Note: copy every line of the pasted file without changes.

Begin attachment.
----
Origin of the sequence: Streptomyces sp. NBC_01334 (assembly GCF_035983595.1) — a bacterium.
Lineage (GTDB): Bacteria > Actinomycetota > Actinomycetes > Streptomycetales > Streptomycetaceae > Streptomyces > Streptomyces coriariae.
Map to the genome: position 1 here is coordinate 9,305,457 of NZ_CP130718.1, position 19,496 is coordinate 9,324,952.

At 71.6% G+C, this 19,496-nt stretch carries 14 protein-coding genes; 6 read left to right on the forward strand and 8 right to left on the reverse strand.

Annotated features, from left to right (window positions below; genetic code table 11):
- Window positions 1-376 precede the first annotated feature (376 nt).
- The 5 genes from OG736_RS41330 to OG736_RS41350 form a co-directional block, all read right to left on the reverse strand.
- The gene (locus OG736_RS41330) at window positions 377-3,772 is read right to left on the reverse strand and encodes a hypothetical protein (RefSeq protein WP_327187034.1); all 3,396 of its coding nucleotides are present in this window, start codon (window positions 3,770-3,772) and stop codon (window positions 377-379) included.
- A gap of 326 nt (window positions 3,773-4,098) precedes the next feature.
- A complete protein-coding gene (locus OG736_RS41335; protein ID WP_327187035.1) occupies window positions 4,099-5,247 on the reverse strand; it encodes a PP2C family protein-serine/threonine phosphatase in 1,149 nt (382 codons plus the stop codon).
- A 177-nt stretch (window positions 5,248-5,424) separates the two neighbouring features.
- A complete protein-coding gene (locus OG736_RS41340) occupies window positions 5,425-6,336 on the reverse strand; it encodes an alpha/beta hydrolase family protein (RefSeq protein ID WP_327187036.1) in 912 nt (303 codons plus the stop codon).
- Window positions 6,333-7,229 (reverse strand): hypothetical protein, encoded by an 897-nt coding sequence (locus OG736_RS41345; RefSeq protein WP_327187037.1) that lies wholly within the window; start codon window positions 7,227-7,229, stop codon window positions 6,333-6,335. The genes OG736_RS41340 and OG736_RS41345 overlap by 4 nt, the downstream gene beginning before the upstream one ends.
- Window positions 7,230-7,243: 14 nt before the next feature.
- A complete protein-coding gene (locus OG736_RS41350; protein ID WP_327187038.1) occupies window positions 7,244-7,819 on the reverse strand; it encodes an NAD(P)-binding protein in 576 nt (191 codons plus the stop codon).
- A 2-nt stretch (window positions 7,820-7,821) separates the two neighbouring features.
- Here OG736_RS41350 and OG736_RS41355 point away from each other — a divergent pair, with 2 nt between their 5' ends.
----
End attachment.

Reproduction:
Origin of the sequence: Streptomyces sp. NBC_01334 (assembly GCF_035983595.1) — a bacterium.
Lineage (GTDB): Bacteria > Actinomycetota > Actinomycetes > Streptomycetales > Streptomycetaceae > Streptomyces > Streptomyces coriariae.
Map to the genome: position 1 here is coordinate 9,305,457 of NZ_CP130718.1, position 19,496 is coordinate 9,324,952.

At 71.6% G+C, this 19,496-nt stretch carries 14 protein-coding genes; 6 read left to right on the forward strand and 8 right to left on the reverse strand.

Annotated features, from left to right (window positions below; genetic code table 11):
- Window positions 1-376 precede the first annotated feature (376 nt).
- The 5 genes from OG736_RS41330 to OG736_RS41350 form a co-directional block, all read right to left on the reverse strand.
- The gene (locus OG736_RS41330) at window positions 377-3,772 is read right to left on the reverse strand and encodes a hypothetical protein (RefSeq protein WP_327187034.1); all 3,396 of its coding nucleotides are present in this window, start codon (window positions 3,770-3,772) and stop codon (window positions 377-379) included.
- A gap of 326 nt (window positions 3,773-4,098) precedes the next feature.
- A complete protein-coding gene (locus OG736_RS41335; protein ID WP_327187035.1) occupies window positions 4,099-5,247 on the reverse strand; it encodes a PP2C family protein-serine/threonine phosphatase in 1,149 nt (382 codons plus the stop codon).
- A 177-nt stretch (window positions 5,248-5,424) separates the two neighbouring features.
- A complete protein-coding gene (locus OG736_RS41340) occupies window positions 5,425-6,336 on the reverse strand; it encodes an alpha/beta hydrolase family protein (RefSeq protein ID WP_327187036.1) in 912 nt (303 codons plus the stop codon).
- Window positions 6,333-7,229 (reverse strand): hypothetical protein, encoded by an 897-nt coding sequence (locus OG736_RS41345; RefSeq protein WP_327187037.1) that lies wholly within the window; start codon window positions 7,227-7,229, stop codon window positions 6,333-6,335. The genes OG736_RS41340 and OG736_RS41345 overlap by 4 nt, the downstream gene beginning before the upstream one ends.
- Window positions 7,230-7,243: 14 nt before the next feature.
- A complete protein-coding gene (locus OG736_RS41350; protein ID WP_327187038.1) occupies window positions 7,244-7,819 on the reverse strand; it encodes an NAD(P)-binding protein in 576 nt (191 codons plus the stop codon).
- A 2-nt stretch (window positions 7,820-7,821) separates the two neighbouring features.
- Here OG736_RS41350 and OG736_RS41355 point away from each other — a divergent pair, with 2 nt between their 5' ends.